Thomson Reuters partners with Microsoft for generative AI push
Thomson Reuters said Tuesday it had partnered with Microsoft to create a contract drafting plug-in for Word powered by artificial intelligence and plans to roll out generative AI integration for its suite of legal products, including Westlaw Precision, later this year.
The company plans to invest $100 million annually in generative AI. It said the new plug-in will initially work with Word in Microsoft 365 Copilot, the AI assistant feature for Microsoft 365, but will eventually feature in other apps in the suite.
In a videoconference with journalists, David Wong, the chief product officer at Thomson Reuters, said the integration with Microsoft 365 Copilot and planned updates to Thomson Reuters’ suite of products, including Westlaw Precision, Practical Law and Legal Document Review and Summary, “aligns to our vision on generative AI that it has to be about improving the efficiency, as well as the delivery of work.”
“We hope lawyers will ultimately see dramatic time savings in some of the most routine parts of their work but also ultimately better work product,” Wong said.
In prepared remarks, Microsoft executive Andrew Lindsay said the tech giant was “thrilled to collaborate with Thomson Reuters to extend Copilot with new AI-powered experiences that will support legal professionals by saving them time and helping them drive value for the clients and businesses they serve.”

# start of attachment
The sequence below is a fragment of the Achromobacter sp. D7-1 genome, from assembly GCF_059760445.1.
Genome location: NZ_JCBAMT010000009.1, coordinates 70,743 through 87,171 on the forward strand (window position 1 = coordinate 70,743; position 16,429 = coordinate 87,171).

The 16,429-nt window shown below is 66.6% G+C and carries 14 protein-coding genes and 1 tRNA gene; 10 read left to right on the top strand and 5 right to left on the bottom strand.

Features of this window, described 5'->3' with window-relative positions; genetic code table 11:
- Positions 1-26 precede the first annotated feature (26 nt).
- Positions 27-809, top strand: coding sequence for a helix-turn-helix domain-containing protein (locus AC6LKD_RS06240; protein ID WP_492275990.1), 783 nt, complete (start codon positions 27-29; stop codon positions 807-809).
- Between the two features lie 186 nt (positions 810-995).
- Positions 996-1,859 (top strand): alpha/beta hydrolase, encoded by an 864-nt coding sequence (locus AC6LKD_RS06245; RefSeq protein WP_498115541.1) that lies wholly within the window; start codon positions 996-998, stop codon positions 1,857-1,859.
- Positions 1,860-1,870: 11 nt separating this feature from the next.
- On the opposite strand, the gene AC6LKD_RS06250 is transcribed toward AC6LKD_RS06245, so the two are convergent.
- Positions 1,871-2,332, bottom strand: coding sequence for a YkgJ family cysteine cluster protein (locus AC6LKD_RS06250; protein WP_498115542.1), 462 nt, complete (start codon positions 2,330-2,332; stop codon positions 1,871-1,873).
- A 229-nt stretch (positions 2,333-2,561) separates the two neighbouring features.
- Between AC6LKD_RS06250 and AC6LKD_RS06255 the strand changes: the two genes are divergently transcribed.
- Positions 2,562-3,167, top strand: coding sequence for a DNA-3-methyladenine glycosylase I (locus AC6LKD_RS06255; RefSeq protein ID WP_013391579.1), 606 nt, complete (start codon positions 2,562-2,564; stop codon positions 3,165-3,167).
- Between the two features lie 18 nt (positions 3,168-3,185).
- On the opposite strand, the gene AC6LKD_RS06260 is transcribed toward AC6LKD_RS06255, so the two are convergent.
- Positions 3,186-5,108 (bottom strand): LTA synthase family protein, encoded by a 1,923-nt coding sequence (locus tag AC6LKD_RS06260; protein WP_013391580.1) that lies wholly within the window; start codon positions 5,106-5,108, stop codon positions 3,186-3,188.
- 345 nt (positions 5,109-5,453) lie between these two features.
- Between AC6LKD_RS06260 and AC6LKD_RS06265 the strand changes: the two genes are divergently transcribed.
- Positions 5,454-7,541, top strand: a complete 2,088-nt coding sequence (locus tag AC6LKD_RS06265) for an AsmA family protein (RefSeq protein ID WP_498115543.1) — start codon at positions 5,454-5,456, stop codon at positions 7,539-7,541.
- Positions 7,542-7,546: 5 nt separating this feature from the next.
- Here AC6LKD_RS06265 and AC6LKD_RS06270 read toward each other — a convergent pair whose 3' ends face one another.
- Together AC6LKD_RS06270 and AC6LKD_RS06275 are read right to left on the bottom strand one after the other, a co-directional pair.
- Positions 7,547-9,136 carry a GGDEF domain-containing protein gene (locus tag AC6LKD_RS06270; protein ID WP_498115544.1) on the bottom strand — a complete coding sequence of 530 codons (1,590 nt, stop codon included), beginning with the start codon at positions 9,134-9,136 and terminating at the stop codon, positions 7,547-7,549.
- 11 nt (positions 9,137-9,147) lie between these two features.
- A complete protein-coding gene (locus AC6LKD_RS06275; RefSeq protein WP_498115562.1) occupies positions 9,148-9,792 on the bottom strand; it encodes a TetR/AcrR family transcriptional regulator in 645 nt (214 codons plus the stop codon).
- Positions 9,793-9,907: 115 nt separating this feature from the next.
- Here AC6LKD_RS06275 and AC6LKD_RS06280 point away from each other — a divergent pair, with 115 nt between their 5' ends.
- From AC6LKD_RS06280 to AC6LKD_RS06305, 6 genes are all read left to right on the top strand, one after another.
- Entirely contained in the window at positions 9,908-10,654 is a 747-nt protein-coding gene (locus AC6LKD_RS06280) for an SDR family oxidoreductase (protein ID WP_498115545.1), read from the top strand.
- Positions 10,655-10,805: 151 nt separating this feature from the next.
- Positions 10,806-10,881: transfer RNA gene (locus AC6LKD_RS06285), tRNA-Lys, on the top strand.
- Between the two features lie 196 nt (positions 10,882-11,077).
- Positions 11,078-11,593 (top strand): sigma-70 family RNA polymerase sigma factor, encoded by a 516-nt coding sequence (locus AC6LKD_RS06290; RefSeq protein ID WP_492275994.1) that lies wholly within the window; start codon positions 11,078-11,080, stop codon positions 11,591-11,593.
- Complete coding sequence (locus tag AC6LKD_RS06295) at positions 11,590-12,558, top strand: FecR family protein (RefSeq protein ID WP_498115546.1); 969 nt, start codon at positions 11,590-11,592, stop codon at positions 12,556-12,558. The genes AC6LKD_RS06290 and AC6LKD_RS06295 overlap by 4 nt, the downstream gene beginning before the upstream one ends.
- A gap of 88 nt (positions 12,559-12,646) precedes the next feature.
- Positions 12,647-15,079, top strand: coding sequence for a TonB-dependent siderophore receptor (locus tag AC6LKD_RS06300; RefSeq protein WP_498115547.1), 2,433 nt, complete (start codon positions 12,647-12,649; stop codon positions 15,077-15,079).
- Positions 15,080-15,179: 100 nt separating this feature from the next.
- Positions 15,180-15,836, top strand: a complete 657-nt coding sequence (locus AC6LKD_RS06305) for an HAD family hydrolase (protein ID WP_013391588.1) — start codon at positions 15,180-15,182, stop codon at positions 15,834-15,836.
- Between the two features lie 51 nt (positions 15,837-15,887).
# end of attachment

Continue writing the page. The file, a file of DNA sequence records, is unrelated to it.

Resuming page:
Wong said Microsoft would demo the integration between Thomson Reuters’ contract drafting solution—which the company said in a May 23 news release was “powered by its legal products and content”—and Microsoft 365 Copilot for Word on Wednesday morning at a Microsoft Build event in Seattle. Microsoft will roll out the plug-in in the “coming months,” according to Wong, adding that Microsoft has final say on when it comes out.
Noting that Thomson Reuters has 125 AI engineers and 1,500 trained lawyers working on its products, Wong said the company will beta test its generative AI products with a select group of customers. Wong added that the company was “leveraging” OpenAI’s GPT-based technology but was also “exploring a broad range of large language models.”
Data, security and privacy have been at the forefront of legal professionals’ concerns about generative AI. Wong said Thomson Reuters guarantees that it will only work with large language models that are not trained on customers’ prompts and data.
“We are not going to learn off of our customers’ data for the benefit of the entire population of our customers unless customers have positively indicated they’re willing to do so. Our default position is it is private to the customer,” Wong said.
Thomson Reuters’ competitor LexisNexis announced its foray into generative AI earlier this month, when it released Lexis+ AI, a new platform for case research and document drafting. It has partnered with Microsoft for an intake application that works with Microsoft Teams called Lexis Connect.